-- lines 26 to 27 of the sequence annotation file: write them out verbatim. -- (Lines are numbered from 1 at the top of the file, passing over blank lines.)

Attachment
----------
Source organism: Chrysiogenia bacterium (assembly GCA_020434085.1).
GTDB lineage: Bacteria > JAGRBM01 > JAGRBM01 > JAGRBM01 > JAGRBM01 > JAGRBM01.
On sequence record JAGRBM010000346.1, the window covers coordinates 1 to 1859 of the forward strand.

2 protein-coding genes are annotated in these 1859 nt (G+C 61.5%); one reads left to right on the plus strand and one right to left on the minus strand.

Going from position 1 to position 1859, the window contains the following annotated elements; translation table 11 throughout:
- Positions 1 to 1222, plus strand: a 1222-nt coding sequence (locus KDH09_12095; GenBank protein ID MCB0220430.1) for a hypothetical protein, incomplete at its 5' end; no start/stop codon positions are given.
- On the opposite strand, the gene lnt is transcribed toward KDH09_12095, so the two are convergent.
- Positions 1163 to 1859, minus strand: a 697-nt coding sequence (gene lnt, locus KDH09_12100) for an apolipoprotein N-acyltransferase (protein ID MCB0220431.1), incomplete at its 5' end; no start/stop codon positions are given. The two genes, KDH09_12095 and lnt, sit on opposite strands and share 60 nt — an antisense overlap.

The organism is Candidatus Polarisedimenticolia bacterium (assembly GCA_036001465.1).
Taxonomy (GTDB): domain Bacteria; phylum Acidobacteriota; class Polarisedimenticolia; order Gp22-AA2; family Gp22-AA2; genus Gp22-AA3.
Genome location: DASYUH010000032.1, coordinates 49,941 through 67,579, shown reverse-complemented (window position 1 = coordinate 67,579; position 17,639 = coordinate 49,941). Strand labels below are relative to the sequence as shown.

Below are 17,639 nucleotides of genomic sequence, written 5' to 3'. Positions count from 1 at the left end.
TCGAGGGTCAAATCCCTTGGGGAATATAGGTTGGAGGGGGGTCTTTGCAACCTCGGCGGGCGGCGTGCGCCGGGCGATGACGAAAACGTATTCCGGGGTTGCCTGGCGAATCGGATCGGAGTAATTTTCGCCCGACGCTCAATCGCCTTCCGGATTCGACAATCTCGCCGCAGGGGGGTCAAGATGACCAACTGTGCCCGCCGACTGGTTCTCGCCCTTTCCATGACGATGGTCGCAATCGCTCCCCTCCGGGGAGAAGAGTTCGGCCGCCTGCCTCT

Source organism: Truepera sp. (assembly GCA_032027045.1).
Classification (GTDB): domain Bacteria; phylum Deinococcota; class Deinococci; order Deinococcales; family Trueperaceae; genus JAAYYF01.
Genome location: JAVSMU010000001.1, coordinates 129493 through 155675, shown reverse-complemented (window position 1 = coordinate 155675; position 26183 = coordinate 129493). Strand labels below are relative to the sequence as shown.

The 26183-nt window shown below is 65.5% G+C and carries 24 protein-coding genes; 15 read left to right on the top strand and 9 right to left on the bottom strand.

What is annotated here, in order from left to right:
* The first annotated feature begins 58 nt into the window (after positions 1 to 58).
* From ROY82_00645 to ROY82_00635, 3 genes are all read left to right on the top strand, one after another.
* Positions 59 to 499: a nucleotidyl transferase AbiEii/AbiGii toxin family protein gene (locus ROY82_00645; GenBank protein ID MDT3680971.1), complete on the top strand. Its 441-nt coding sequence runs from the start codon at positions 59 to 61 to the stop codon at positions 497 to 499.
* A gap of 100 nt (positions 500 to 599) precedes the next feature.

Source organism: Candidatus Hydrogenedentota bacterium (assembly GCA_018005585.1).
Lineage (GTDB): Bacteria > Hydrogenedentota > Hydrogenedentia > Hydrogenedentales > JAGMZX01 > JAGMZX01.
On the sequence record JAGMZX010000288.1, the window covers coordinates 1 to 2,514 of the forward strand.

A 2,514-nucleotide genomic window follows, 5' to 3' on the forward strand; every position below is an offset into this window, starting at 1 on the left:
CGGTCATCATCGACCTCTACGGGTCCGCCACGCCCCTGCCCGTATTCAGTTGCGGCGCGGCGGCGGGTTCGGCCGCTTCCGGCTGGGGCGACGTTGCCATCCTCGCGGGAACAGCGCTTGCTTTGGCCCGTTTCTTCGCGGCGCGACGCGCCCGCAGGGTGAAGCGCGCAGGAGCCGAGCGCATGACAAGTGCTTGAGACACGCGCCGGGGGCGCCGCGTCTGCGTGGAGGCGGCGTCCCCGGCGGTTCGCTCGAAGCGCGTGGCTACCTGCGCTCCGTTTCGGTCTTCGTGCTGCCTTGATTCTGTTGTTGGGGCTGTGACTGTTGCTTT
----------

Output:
A 2,514-nucleotide genomic window follows, 5' to 3' on the forward strand; every position below is an offset into this window, starting at 1 on the left:
CGGTCATCATCGACCTCTACGGGTCCGCCACGCCCCTGCCCGTATTCAGTTGCGGCGCGGCGGCGGGTTCGGCCGCTTCCGGCTGGGGCGACGTTGCCATCCTCGCGGGAACAGCGCTTGCTTTGGCCCGTTTCTTCGCGGCGCGACGCGCCCGCAGGGTGAAGCGCGCAGGAGCCGAGCGCATGACAAGTGCTTGAGACACGCGCCGGGGGCGCCGCGTCTGCGTGGAGGCGGCGTCCCCGGCGGTTCGCTCGAAGCGCGTGGCTACCTGCGCTCCGTTTCGGTCTTCGTGCTGCCTTGATTCTGTTGTTGGGGCTGTGACTGTTGCTTT